32. This is CASH! Got him from a herding dog rescue. He is a stubby tail cattle dog. I also have a 14 year old cattle dog. I love my Velcro dogs. They never leave my side when I’m walking 3 miles or just hanging around the house. Best Breed ever!

  33. This is Samuel My stumpy tail Red cattle healer. Very intelligent and funny character with every sense ofbyhe word. Love him to bits.

  34. Here’s Tesla. His dad was a mutt, but he takes after his mama. Love this good boy!

  35. I am fostering a 2 y/o 1/2 Border collie, 1/4 stumpy, 1/4 cattle dog. (per his DNA test) His last foster family said he killed snakes and was extremely efficient at it. Is this his dingo ancestry showing up? Were they bred to dispense of the dangerous reptiles in Australia or is he a self made man? I have not seen him be aggressive to anything else (cats, dogs, horses, people) and is one of the nicest, easiest to get along with dogs we have fostered, but the only heeler mix.

    • Cheryl, our sense is the dogs in Australia have learned (and been bred, in the case of the Australian Terrier) to dispatch snakes, so it very well could be the dingo ancestry showing up!

  36. My ASTCD owns me.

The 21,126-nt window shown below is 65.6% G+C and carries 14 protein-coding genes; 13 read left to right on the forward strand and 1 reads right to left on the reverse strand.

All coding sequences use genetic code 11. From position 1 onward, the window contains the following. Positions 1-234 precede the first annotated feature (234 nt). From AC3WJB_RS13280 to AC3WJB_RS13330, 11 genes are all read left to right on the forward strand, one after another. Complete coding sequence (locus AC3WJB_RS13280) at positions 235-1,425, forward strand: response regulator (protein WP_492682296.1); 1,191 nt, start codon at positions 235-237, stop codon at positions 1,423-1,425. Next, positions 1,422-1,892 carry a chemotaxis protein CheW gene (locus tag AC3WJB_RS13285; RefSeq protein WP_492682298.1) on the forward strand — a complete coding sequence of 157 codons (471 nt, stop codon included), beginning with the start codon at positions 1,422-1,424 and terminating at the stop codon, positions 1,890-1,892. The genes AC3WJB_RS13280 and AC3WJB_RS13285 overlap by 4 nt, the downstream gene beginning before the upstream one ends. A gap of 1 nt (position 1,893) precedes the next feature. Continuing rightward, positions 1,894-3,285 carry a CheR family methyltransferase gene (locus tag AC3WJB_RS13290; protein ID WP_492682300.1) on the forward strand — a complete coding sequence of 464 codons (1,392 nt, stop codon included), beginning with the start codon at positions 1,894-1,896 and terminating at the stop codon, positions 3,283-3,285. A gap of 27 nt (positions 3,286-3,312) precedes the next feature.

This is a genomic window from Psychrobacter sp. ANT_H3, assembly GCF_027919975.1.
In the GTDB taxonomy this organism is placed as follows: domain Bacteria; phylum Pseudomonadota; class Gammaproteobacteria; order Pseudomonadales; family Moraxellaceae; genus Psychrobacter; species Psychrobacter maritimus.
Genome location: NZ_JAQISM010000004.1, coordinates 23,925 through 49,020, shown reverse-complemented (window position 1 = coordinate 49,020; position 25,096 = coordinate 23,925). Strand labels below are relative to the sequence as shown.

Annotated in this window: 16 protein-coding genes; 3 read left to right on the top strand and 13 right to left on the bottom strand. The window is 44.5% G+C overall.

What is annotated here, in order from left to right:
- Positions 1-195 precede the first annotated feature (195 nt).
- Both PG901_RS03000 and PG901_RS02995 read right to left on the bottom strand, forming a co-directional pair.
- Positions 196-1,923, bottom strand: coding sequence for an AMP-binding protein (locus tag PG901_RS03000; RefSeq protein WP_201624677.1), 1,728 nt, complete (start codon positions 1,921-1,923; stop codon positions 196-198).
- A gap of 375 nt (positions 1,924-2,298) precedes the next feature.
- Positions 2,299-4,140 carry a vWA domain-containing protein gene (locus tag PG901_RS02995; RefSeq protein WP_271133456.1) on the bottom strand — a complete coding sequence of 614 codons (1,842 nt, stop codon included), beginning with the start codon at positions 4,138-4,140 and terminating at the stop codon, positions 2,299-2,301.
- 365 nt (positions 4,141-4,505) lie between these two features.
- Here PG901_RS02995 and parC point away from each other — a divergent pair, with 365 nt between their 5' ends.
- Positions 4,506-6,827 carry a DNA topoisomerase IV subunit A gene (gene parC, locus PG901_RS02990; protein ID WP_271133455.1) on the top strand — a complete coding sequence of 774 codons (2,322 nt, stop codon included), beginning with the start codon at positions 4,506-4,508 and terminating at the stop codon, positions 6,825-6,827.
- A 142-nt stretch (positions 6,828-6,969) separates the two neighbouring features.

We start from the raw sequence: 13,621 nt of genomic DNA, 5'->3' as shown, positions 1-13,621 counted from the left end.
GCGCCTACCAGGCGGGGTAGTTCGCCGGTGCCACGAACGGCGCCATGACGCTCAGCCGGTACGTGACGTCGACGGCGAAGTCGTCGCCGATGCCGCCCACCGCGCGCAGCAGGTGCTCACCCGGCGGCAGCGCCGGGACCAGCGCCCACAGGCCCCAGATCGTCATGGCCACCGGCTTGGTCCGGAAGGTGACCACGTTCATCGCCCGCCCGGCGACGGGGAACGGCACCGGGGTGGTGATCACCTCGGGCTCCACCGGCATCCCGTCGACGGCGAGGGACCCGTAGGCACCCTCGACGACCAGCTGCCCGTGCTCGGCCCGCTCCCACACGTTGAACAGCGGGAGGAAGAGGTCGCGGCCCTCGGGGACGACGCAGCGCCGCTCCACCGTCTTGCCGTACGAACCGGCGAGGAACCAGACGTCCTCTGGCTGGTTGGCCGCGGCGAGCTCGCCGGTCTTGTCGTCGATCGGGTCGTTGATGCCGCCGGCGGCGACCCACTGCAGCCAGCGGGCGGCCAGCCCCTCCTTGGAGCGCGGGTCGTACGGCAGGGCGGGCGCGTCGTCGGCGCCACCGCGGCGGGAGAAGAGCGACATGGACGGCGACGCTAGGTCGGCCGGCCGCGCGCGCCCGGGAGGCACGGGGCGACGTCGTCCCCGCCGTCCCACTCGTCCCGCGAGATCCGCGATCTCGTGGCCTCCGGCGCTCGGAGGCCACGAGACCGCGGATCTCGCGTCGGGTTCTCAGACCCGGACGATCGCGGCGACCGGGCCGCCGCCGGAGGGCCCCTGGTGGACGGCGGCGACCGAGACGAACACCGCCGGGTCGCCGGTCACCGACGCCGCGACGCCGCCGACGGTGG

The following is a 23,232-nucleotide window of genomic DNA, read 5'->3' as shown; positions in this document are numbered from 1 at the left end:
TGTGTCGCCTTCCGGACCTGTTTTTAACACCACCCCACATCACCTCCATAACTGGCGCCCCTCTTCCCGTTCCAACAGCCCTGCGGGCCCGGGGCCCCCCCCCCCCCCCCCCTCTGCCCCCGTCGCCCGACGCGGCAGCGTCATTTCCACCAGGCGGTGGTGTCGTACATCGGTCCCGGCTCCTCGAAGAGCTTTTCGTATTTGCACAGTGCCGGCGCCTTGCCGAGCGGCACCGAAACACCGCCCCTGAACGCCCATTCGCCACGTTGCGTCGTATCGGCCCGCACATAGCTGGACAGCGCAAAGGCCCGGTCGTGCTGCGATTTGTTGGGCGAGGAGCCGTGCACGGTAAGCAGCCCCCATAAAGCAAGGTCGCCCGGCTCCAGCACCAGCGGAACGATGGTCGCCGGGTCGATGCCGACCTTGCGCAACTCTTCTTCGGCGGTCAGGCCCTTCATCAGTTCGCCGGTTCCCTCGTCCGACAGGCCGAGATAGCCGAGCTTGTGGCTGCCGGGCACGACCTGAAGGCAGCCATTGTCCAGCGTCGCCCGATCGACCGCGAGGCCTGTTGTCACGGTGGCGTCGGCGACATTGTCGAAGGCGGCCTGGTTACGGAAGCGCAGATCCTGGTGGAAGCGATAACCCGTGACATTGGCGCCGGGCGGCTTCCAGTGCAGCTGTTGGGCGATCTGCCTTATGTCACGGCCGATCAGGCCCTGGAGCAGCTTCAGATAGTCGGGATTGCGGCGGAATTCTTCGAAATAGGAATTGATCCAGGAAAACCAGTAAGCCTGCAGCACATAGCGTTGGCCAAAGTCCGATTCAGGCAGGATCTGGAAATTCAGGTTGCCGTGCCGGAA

Be warned, they are the best and worst thing that ever happened to you. Extremely smart, energetic, too damn protective, loyal, athletic, bites, wait…nips/strikes everyone except me. Not a pack dog, will eat anything scavenged, large prey drive. Her default position is always 6″ behind me which is annoying. Loves water, swimming and retrieving anything, great frisbee dog, won’t leave the yard even w gates open. That said, you will never have a more loving loyal companion who looks to you for instruction just because they want to please you. They want to always be by your side, like within 3′ of you, ready to do what your doing, like a 5 year old. Like there’s an invisible 3′ string attached to you and your Stumpy.
    Also, they respond to positive reinforcement, as they are very sensitive and just want to do whatever you want them to do correctly.
    Oh, and you will have to start running half marathons w your Stumpy, just to tire them out. Perfect outdoor dogs. Physical exercise is only half of what they need. If you can’t mentally stimulate them, get ready for them to start mysteriously figuring out how to open doors, cupboards, move stuff, get up and over stuff.